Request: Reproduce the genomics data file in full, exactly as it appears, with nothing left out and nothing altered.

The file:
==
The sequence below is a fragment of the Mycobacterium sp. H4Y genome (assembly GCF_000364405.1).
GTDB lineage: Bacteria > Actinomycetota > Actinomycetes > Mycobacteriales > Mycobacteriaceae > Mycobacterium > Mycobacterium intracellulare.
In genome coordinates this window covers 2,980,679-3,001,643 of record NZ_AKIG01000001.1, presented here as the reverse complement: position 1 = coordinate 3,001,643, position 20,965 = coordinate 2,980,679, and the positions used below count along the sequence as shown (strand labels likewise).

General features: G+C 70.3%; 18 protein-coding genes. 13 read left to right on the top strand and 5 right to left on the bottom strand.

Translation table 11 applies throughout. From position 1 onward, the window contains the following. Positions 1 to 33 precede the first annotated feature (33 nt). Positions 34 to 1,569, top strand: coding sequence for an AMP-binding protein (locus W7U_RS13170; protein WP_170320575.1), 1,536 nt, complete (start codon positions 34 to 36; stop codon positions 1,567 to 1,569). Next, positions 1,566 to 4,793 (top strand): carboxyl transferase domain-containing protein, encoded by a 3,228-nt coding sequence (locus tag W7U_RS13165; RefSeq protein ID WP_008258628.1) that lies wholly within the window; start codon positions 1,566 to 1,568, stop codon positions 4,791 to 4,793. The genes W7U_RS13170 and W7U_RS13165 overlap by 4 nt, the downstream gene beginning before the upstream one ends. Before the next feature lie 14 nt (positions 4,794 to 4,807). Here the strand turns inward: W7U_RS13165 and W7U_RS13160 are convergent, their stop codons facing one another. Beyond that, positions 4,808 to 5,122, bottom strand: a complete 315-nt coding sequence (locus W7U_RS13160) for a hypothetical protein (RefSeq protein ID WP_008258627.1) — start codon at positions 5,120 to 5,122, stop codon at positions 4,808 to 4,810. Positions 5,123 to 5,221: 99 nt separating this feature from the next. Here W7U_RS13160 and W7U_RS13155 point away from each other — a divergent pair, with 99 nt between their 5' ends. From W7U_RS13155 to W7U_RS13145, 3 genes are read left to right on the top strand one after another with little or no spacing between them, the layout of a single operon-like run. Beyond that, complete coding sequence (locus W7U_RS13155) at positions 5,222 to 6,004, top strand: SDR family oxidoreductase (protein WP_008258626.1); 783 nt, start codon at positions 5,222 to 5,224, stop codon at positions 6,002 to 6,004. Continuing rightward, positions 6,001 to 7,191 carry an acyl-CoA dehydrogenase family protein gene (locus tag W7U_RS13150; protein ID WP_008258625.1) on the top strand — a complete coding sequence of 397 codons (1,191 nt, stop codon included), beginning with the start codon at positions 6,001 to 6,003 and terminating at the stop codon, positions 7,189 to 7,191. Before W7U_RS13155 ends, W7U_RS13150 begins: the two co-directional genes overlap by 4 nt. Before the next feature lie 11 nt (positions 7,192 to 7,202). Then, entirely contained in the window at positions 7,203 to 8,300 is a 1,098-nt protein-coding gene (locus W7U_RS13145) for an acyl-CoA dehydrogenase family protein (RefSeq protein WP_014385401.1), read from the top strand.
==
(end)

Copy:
The sequence below is a fragment of the Mycobacterium sp. H4Y genome (assembly GCF_000364405.1).
GTDB lineage: Bacteria > Actinomycetota > Actinomycetes > Mycobacteriales > Mycobacteriaceae > Mycobacterium > Mycobacterium intracellulare.
In genome coordinates this window covers 2,980,679-3,001,643 of record NZ_AKIG01000001.1, presented here as the reverse complement: position 1 = coordinate 3,001,643, position 20,965 = coordinate 2,980,679, and the positions used below count along the sequence as shown (strand labels likewise).

General features: G+C 70.3%; 18 protein-coding genes. 13 read left to right on the top strand and 5 right to left on the bottom strand.

Translation table 11 applies throughout. From position 1 onward, the window contains the following. Positions 1 to 33 precede the first annotated feature (33 nt). Positions 34 to 1,569, top strand: coding sequence for an AMP-binding protein (locus W7U_RS13170; protein WP_170320575.1), 1,536 nt, complete (start codon positions 34 to 36; stop codon positions 1,567 to 1,569). Next, positions 1,566 to 4,793 (top strand): carboxyl transferase domain-containing protein, encoded by a 3,228-nt coding sequence (locus tag W7U_RS13165; RefSeq protein ID WP_008258628.1) that lies wholly within the window; start codon positions 1,566 to 1,568, stop codon positions 4,791 to 4,793. The genes W7U_RS13170 and W7U_RS13165 overlap by 4 nt, the downstream gene beginning before the upstream one ends. Before the next feature lie 14 nt (positions 4,794 to 4,807). Here the strand turns inward: W7U_RS13165 and W7U_RS13160 are convergent, their stop codons facing one another. Beyond that, positions 4,808 to 5,122, bottom strand: a complete 315-nt coding sequence (locus W7U_RS13160) for a hypothetical protein (RefSeq protein ID WP_008258627.1) — start codon at positions 5,120 to 5,122, stop codon at positions 4,808 to 4,810. Positions 5,123 to 5,221: 99 nt separating this feature from the next. Here W7U_RS13160 and W7U_RS13155 point away from each other — a divergent pair, with 99 nt between their 5' ends. From W7U_RS13155 to W7U_RS13145, 3 genes are read left to right on the top strand one after another with little or no spacing between them, the layout of a single operon-like run. Beyond that, complete coding sequence (locus W7U_RS13155) at positions 5,222 to 6,004, top strand: SDR family oxidoreductase (protein WP_008258626.1); 783 nt, start codon at positions 5,222 to 5,224, stop codon at positions 6,002 to 6,004. Continuing rightward, positions 6,001 to 7,191 carry an acyl-CoA dehydrogenase family protein gene (locus tag W7U_RS13150; protein ID WP_008258625.1) on the top strand — a complete coding sequence of 397 codons (1,191 nt, stop codon included), beginning with the start codon at positions 6,001 to 6,003 and terminating at the stop codon, positions 7,189 to 7,191. Before W7U_RS13155 ends, W7U_RS13150 begins: the two co-directional genes overlap by 4 nt. Before the next feature lie 11 nt (positions 7,192 to 7,202). Then, entirely contained in the window at positions 7,203 to 8,300 is a 1,098-nt protein-coding gene (locus W7U_RS13145) for an acyl-CoA dehydrogenase family protein (RefSeq protein WP_014385401.1), read from the top strand.